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Cell phone AMBER alerts are becoming more common, but they're still catching many mobile users off guard. How exactly do they work?
Sending AMBER alerts to cell phones in a particular area is relatively new, but the system has been in place for more than a year now. Just this week, smartphone users in parts of Kansas, Missouri, and Oklahoma received such an alert, many for the first time, Wichita's KAKE-TV reports.
Here is a brief overview of the laws and programs which undergird cell phone AMBER alerts:
The AMBER alert system is regulated by the federal government -- specifically the Department of Justice -- to disseminate information about abducted children. These alerts appear on electronic highway signs, in radio and television announcements, and as many cell phone users are now aware, on mobile phones as well.
Sending AMBER Alerts to mobile phones is made possible by the Wireless Emergency Alert (WEA) program. This program allows public warnings to be sent to WEA-enabled phones across the country and is also utilized by agencies like FEMA to warn of dangerous weather or national emergencies. According to the DOJ, beginning in January 2013, all AMBER alerts are sent automatically through the WEA system to WEA-ready mobile phones.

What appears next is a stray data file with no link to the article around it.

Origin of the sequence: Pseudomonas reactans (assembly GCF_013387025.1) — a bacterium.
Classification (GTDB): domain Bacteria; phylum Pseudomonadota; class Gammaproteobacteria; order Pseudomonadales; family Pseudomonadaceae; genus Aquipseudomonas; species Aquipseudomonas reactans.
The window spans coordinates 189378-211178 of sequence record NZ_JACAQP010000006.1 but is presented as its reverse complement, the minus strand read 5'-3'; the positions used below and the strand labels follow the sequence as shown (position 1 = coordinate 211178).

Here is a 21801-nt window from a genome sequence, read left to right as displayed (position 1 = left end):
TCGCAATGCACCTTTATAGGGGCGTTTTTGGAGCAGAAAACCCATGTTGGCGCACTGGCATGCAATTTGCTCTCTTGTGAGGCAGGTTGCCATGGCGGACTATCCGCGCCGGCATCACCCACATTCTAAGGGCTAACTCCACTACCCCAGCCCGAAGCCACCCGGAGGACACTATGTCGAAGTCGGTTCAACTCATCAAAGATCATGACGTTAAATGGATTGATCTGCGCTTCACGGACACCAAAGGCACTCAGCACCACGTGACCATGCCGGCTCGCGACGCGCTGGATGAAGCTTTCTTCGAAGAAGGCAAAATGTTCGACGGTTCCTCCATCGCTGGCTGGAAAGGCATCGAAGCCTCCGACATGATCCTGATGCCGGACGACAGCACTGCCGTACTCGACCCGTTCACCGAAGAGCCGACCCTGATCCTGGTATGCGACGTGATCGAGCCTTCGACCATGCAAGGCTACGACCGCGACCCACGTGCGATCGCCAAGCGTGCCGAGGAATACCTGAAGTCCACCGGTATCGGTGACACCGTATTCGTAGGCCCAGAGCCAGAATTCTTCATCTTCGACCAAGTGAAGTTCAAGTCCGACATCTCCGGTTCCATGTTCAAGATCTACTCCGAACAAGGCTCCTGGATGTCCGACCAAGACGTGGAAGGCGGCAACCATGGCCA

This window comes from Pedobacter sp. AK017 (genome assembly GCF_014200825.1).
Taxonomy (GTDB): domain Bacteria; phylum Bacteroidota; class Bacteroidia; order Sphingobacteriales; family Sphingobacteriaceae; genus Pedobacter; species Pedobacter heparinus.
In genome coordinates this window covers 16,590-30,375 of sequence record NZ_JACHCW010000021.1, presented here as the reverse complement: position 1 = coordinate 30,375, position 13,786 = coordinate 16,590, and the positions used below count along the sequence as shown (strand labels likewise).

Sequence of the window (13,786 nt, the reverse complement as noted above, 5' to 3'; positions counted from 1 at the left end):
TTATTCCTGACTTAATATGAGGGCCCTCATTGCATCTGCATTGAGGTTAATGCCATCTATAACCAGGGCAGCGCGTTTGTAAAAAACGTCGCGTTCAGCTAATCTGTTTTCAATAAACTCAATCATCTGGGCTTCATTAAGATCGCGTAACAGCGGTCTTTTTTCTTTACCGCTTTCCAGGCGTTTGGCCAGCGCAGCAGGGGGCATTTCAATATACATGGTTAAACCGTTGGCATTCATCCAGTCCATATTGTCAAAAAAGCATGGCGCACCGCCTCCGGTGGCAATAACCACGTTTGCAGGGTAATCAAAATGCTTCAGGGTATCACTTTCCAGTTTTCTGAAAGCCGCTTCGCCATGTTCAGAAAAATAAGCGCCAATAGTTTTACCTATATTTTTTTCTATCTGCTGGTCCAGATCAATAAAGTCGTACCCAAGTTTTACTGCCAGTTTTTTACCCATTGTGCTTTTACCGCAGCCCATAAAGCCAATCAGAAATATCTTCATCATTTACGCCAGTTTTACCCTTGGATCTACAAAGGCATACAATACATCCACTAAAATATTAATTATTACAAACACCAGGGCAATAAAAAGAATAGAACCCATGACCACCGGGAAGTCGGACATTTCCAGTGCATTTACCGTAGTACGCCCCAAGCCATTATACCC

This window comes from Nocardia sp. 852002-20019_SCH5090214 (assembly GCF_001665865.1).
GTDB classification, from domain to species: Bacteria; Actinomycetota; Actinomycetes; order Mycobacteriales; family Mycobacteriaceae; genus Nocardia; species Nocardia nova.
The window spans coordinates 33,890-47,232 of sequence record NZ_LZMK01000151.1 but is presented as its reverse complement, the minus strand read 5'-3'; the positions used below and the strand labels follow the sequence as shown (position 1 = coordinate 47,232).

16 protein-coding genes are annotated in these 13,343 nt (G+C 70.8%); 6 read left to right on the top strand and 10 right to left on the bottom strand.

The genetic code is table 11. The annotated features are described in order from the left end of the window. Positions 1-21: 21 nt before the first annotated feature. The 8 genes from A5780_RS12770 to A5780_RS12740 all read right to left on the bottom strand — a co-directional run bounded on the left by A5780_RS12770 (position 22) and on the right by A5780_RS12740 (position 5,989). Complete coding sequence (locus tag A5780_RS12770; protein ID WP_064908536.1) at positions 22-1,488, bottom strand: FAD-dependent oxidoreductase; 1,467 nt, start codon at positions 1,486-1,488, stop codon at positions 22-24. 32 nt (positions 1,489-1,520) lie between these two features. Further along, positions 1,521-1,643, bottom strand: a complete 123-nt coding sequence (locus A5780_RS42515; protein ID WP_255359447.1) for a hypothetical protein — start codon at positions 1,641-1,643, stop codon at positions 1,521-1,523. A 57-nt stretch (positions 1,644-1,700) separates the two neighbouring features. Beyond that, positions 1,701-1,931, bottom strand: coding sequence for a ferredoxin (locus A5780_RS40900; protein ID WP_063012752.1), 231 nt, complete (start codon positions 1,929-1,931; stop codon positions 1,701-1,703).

However, this service does not cover all wireless users. According to the Federal Communications Commission, participation in the WEA program is voluntary for wireless carriers, and it is possible that your carrier or even your cell phone may not support receiving WEAs -- including AMBER alerts. Those who are able to receive these alerts can receive government-approved alerts sent directly to their mobile devices.
Cell phone AMBER alerts appear just like text messages, but they do not impact a mobile user's text message plan and are entirely free.
AMBER alerts and some weather-related alerts may be turned off on many cell phones. Each phone may be slightly different in its settings, but only a few taps are necessary to disable AMBER alerts on iPhones and Android devices.
Although AMBER alerts can be disabled, not all WEAs can. Under the WARN Act passed in 2006, the FCC does not allow mobile users to disable messages issued by the President of the United States.
While these messages may be jarring or unexpected, take a moment to consider leaving them on. Californians received their first real test of the cell phone AMBER alert in August, and it eventually led to an abducted 16-year-old girl's rescue.
These AMBER alerts may be annoying, but for a culture that perpetually endures online ads and spam on our cell phones, it's a small irritation for a powerful tool.
Meeting with a lawyer can help you understand your options and how to best protect your rights. Visit our attorney directory to find a lawyer near you who can help.